Unemployment Rate Unchanged at 7% but Job Growth Is Strong
The overall unemployment rate remained unchanged in October at 7%, the Labor Department reported Friday, but job growth was up strongly and the hard-hit manufacturing sector registered a gain in employment for just the second time this year.
The new economic information, the first available for October, only added to the sharply divergent viewpoints among economists. Some analysts heralded the job gains as good news for the future, but others predicted more sluggish growth and even a boost in the jobless rate next year.
“The economy is growing just fast enough to keep its head above water,” said Robert Gough, a senior economist at Data Resources in Lexington, Mass., who forecast a rise in the unemployment rate to about 7.5% by the middle of 1986. “And when you’re just treading water, there’s no room for error. If anything goes wrong, the economy could slip under the surface.”
In contrast to such predominately pessimistic forecasts, however, other analysts are convinced that the economy is on the verge of a resurgence after more than a year of weak growth.
“We are ripe for an economic boom,” said David Levine, chief economist at the Wall Street investment house of Sanford C. Bernstein & Co.
Output Lagging Demand
With output now lagging behind consumer demand, Levine argued, “business will be compelled to hire more people and increase production just to keep its already lean inventories from falling further.”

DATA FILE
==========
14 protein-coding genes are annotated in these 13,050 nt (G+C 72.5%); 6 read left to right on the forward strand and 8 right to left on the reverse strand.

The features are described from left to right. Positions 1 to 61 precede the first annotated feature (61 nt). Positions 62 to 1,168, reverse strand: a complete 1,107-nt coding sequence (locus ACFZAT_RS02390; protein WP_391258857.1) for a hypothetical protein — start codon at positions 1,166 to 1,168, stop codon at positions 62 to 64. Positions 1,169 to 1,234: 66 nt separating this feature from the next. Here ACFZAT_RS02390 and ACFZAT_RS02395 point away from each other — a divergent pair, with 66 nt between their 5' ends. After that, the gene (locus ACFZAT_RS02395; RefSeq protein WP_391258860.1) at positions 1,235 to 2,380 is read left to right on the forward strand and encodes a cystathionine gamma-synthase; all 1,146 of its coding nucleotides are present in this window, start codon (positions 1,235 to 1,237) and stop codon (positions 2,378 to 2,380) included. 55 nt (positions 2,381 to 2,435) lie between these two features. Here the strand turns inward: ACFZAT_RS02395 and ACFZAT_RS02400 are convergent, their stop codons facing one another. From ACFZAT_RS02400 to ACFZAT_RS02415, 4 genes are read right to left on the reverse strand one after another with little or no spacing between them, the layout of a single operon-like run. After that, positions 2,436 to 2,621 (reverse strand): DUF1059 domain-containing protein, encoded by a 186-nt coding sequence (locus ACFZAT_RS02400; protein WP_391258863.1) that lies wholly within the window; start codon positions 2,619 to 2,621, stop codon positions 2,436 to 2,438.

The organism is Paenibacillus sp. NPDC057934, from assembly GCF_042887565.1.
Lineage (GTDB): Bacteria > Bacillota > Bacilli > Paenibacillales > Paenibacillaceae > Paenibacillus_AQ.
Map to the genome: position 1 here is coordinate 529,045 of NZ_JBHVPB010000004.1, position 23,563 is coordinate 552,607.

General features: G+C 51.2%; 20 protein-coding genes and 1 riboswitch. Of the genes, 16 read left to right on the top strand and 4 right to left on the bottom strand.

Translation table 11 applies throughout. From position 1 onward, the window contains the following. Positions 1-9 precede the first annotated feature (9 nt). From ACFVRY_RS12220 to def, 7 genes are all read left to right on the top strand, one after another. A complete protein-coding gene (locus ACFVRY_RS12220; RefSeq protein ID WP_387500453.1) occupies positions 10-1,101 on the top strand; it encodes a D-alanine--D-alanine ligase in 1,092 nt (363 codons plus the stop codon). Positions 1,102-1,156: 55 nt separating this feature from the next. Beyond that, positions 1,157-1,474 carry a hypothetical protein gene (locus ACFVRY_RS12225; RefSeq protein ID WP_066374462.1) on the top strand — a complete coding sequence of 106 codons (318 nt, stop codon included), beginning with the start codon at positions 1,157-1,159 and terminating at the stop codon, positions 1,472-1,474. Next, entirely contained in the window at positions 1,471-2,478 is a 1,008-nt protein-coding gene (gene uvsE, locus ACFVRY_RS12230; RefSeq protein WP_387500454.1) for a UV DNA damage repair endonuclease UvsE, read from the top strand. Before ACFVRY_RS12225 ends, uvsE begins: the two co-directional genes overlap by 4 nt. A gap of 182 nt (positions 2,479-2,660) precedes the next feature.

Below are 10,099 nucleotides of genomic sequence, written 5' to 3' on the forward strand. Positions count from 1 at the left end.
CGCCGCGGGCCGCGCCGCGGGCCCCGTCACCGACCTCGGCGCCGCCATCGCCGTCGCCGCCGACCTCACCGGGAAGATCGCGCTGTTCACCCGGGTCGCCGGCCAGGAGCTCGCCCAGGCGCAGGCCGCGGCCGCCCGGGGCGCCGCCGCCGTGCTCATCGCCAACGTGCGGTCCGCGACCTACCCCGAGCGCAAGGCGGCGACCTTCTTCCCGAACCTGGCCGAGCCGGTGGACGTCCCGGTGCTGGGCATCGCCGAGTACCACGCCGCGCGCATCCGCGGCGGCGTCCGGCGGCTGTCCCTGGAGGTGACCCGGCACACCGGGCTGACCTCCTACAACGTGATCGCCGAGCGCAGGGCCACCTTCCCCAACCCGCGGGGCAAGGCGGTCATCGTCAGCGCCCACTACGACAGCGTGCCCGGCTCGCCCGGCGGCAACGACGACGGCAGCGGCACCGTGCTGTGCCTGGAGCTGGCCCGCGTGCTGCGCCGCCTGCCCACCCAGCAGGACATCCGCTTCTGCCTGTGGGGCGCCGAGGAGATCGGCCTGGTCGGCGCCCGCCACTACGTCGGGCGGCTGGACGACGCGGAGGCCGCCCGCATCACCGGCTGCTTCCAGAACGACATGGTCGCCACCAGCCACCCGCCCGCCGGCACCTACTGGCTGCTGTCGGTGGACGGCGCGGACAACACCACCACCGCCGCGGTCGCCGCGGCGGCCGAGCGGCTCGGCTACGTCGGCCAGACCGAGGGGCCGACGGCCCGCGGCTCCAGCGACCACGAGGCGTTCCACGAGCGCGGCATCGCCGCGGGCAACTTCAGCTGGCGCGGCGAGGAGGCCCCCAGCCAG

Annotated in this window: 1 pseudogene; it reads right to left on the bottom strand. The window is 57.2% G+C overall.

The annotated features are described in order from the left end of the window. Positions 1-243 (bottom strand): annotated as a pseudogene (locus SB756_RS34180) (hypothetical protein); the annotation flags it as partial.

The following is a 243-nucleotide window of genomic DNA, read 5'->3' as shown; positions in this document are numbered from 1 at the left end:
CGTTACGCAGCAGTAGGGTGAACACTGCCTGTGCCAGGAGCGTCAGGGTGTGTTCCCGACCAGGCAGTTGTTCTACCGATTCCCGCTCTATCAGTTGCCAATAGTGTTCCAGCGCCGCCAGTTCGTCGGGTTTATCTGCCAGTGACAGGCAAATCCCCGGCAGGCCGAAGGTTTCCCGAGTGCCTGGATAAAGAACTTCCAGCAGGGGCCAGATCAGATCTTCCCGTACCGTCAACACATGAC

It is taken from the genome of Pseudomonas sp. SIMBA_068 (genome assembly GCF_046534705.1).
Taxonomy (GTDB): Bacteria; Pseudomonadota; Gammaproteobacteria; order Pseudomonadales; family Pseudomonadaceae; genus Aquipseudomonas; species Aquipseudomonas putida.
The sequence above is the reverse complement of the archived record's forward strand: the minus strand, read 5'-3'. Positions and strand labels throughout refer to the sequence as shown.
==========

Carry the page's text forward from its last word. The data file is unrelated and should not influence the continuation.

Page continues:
The number of non-farm payroll jobs, a figure that usually moves in close step with the overall performance of the economy, rose by 414,000 in October to 98.5 million--the largest monthly jump in employment this year.
Gains were widespread, with the nation’s manufacturing industries even showing an increase of 60,000 jobs last month to 19.33 million. Except for August, employment in manufacturing had fallen every previous month this year, and the boost in October still left the number of manufacturing jobs 270,000 below January’s level.
Civilian employment, as measured by a survey of households, hit another record last month at 107.9 million.
Despite the increase in jobs, unemployment among civilians held steady at 7.1% because of the flow of a large number of new entrants, mostly women, into the labor force. The civilian unemployment level has remained remarkably stable for most of the year, ranging from a high of 7.4% in January to a low of 7% in August.
In California, the civilian unemployment rate rose slightly to 7.7% last month after bouncing up sharply in September to 7.6% from 7.3% in August. Unemployment among adult women fell 0.4 percentage points last month to 6.4%, but teen-age joblessness rose sharply to 20.1%.
The Reagan Administration, encouraged by the big gain in jobs, predicted that the nation was finally emerging from its economic doldrums.
“The rise in employment is a clear signal that rapid expansion is under way,” White House spokesman Larry Speakes said, “adding yet another indicator of substantial, sustainable growth in the fourth quarter.”
But even if the economy picks up speed this fall, economists said, it should fall well short of the 3% annual growth rate that the White House is still predicting for 1985.
And many analysts believe the economy will continue to struggle. “There may be some gains, but the economy is hardly roaring ahead,” said Martin Mauro, a senior economist at Merrill Lynch Economics in New York. “Don’t look for more than a hair’s improvement in unemployment through the close of 1986.”
But, while the majority of economists see little change ahead in the economy, a growing minority of analysts are becoming more optimistic.
“This recovery still has a lot of life left in it,” said Irwin Kellner, an economist at Manufacturers Hanover Trust in New York. “Economic expansions are not like old soldiers--they don’t just fade away. They usually die only when policy-makers worried about rising inflation decide to kill them, and the Federal Reserve is not about to do that as long as inflation is nowhere in sight.”